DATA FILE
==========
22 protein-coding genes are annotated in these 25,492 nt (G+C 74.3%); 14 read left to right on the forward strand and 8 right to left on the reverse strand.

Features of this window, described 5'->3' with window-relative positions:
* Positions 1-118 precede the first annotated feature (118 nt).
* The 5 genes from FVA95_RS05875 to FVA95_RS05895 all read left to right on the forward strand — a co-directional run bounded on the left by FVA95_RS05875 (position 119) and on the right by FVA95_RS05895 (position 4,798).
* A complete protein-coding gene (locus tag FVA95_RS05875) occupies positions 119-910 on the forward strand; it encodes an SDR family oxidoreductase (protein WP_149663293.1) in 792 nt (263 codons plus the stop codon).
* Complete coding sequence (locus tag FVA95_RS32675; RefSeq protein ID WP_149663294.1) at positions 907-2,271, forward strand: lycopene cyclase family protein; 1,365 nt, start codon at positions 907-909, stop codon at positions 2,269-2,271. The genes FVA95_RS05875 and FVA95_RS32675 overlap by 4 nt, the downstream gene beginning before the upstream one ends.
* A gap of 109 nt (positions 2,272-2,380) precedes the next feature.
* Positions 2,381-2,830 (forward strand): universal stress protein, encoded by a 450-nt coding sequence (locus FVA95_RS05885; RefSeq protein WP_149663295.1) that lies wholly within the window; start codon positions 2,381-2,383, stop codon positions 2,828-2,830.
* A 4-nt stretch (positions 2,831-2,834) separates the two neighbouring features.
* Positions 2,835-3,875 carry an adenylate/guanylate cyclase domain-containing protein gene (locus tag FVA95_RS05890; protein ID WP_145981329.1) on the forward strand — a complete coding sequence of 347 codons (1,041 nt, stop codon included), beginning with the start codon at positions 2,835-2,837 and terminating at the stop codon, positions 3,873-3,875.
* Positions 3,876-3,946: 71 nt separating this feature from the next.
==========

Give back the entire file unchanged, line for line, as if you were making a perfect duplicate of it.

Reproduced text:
22 protein-coding genes are annotated in these 25,492 nt (G+C 74.3%); 14 read left to right on the forward strand and 8 right to left on the reverse strand.

Features of this window, described 5'->3' with window-relative positions:
* Positions 1-118 precede the first annotated feature (118 nt).
* The 5 genes from FVA95_RS05875 to FVA95_RS05895 all read left to right on the forward strand — a co-directional run bounded on the left by FVA95_RS05875 (position 119) and on the right by FVA95_RS05895 (position 4,798).
* A complete protein-coding gene (locus tag FVA95_RS05875) occupies positions 119-910 on the forward strand; it encodes an SDR family oxidoreductase (protein WP_149663293.1) in 792 nt (263 codons plus the stop codon).
* Complete coding sequence (locus tag FVA95_RS32675; RefSeq protein ID WP_149663294.1) at positions 907-2,271, forward strand: lycopene cyclase family protein; 1,365 nt, start codon at positions 907-909, stop codon at positions 2,269-2,271. The genes FVA95_RS05875 and FVA95_RS32675 overlap by 4 nt, the downstream gene beginning before the upstream one ends.
* A gap of 109 nt (positions 2,272-2,380) precedes the next feature.
* Positions 2,381-2,830 (forward strand): universal stress protein, encoded by a 450-nt coding sequence (locus FVA95_RS05885; RefSeq protein WP_149663295.1) that lies wholly within the window; start codon positions 2,381-2,383, stop codon positions 2,828-2,830.
* A 4-nt stretch (positions 2,831-2,834) separates the two neighbouring features.
* Positions 2,835-3,875 carry an adenylate/guanylate cyclase domain-containing protein gene (locus tag FVA95_RS05890; protein ID WP_145981329.1) on the forward strand — a complete coding sequence of 347 codons (1,041 nt, stop codon included), beginning with the start codon at positions 2,835-2,837 and terminating at the stop codon, positions 3,873-3,875.
* Positions 3,876-3,946: 71 nt separating this feature from the next.